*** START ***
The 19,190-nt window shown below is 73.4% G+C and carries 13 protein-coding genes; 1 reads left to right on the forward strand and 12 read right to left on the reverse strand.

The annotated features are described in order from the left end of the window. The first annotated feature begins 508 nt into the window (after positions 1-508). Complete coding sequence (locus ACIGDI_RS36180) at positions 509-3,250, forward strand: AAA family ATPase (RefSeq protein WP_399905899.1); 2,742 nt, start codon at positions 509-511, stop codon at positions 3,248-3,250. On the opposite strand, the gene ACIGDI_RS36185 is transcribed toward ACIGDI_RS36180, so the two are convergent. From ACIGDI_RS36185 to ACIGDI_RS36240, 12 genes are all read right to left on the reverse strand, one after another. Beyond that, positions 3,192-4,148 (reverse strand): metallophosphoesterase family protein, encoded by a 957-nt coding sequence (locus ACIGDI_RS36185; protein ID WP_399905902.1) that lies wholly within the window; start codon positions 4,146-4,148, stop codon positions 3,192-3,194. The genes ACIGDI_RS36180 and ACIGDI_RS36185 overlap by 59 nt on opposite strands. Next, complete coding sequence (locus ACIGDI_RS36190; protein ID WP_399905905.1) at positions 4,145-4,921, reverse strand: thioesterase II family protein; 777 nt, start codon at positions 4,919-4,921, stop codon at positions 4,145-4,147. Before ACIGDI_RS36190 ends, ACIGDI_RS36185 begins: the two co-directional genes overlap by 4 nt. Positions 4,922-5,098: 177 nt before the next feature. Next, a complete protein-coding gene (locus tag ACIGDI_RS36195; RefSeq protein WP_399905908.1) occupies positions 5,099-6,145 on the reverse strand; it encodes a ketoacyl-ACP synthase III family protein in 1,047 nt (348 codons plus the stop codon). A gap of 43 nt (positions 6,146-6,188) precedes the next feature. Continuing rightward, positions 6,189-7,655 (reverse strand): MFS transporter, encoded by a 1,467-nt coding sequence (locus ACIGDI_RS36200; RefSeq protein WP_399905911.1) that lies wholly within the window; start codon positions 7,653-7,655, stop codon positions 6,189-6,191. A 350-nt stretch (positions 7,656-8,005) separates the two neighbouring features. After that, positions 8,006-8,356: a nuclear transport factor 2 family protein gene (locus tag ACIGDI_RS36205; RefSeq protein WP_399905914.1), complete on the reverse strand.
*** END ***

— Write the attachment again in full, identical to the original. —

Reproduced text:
The 19,190-nt window shown below is 73.4% G+C and carries 13 protein-coding genes; 1 reads left to right on the forward strand and 12 read right to left on the reverse strand.

The annotated features are described in order from the left end of the window. The first annotated feature begins 508 nt into the window (after positions 1-508). Complete coding sequence (locus ACIGDI_RS36180) at positions 509-3,250, forward strand: AAA family ATPase (RefSeq protein WP_399905899.1); 2,742 nt, start codon at positions 509-511, stop codon at positions 3,248-3,250. On the opposite strand, the gene ACIGDI_RS36185 is transcribed toward ACIGDI_RS36180, so the two are convergent. From ACIGDI_RS36185 to ACIGDI_RS36240, 12 genes are all read right to left on the reverse strand, one after another. Beyond that, positions 3,192-4,148 (reverse strand): metallophosphoesterase family protein, encoded by a 957-nt coding sequence (locus ACIGDI_RS36185; protein ID WP_399905902.1) that lies wholly within the window; start codon positions 4,146-4,148, stop codon positions 3,192-3,194. The genes ACIGDI_RS36180 and ACIGDI_RS36185 overlap by 59 nt on opposite strands. Next, complete coding sequence (locus ACIGDI_RS36190; protein ID WP_399905905.1) at positions 4,145-4,921, reverse strand: thioesterase II family protein; 777 nt, start codon at positions 4,919-4,921, stop codon at positions 4,145-4,147. Before ACIGDI_RS36190 ends, ACIGDI_RS36185 begins: the two co-directional genes overlap by 4 nt. Positions 4,922-5,098: 177 nt before the next feature. Next, a complete protein-coding gene (locus tag ACIGDI_RS36195; RefSeq protein WP_399905908.1) occupies positions 5,099-6,145 on the reverse strand; it encodes a ketoacyl-ACP synthase III family protein in 1,047 nt (348 codons plus the stop codon). A gap of 43 nt (positions 6,146-6,188) precedes the next feature. Continuing rightward, positions 6,189-7,655 (reverse strand): MFS transporter, encoded by a 1,467-nt coding sequence (locus ACIGDI_RS36200; RefSeq protein WP_399905911.1) that lies wholly within the window; start codon positions 7,653-7,655, stop codon positions 6,189-6,191. A 350-nt stretch (positions 7,656-8,005) separates the two neighbouring features. After that, positions 8,006-8,356: a nuclear transport factor 2 family protein gene (locus tag ACIGDI_RS36205; RefSeq protein WP_399905914.1), complete on the reverse strand.